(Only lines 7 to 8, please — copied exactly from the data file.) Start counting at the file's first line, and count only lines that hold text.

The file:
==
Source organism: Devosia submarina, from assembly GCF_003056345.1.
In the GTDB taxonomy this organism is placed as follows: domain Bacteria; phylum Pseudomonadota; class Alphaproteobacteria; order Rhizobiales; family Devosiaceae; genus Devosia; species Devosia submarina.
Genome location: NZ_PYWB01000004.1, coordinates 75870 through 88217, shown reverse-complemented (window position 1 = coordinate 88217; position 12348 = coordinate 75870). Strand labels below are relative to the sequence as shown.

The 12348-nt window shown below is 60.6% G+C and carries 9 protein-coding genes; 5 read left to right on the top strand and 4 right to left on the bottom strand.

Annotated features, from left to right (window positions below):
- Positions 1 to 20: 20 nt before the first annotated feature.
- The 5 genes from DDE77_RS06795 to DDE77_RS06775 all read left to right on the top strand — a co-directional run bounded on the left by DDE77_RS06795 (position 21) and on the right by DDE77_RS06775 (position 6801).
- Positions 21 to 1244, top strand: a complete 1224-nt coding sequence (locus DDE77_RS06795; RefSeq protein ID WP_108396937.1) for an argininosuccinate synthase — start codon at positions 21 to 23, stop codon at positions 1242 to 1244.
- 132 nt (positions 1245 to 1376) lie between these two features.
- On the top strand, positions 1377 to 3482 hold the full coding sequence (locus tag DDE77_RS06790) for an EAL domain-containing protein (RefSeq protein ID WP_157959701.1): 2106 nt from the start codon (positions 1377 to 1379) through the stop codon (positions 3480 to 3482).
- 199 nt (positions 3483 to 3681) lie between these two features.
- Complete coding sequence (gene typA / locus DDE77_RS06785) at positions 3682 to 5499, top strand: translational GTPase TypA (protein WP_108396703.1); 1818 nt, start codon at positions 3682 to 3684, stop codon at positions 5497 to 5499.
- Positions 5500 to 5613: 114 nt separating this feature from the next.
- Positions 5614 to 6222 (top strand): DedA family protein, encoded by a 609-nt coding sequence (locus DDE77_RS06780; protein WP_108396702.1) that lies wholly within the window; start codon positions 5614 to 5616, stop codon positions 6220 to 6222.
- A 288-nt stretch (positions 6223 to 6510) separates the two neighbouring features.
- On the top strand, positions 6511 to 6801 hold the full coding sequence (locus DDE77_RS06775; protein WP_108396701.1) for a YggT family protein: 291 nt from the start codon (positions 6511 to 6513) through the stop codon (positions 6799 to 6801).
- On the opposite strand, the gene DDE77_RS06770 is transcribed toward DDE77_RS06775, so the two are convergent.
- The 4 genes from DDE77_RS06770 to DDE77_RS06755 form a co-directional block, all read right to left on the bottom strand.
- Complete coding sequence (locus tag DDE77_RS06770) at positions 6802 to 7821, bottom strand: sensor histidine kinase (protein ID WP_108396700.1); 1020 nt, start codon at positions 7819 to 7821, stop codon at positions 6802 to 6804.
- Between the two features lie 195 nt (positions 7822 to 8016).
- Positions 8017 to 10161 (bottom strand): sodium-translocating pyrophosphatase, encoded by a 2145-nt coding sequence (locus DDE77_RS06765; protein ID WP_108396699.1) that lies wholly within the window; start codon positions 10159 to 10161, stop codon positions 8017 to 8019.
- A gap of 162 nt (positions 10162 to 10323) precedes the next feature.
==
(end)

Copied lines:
- The 5 genes from DDE77_RS06795 to DDE77_RS06775 all read left to right on the top strand — a co-directional run bounded on the left by DDE77_RS06795 (position 21) and on the right by DDE77_RS06775 (position 6801).
- Positions 21 to 1244, top strand: a complete 1224-nt coding sequence (locus DDE77_RS06795; RefSeq protein ID WP_108396937.1) for an argininosuccinate synthase — start codon at positions 21 to 23, stop codon at positions 1242 to 1244.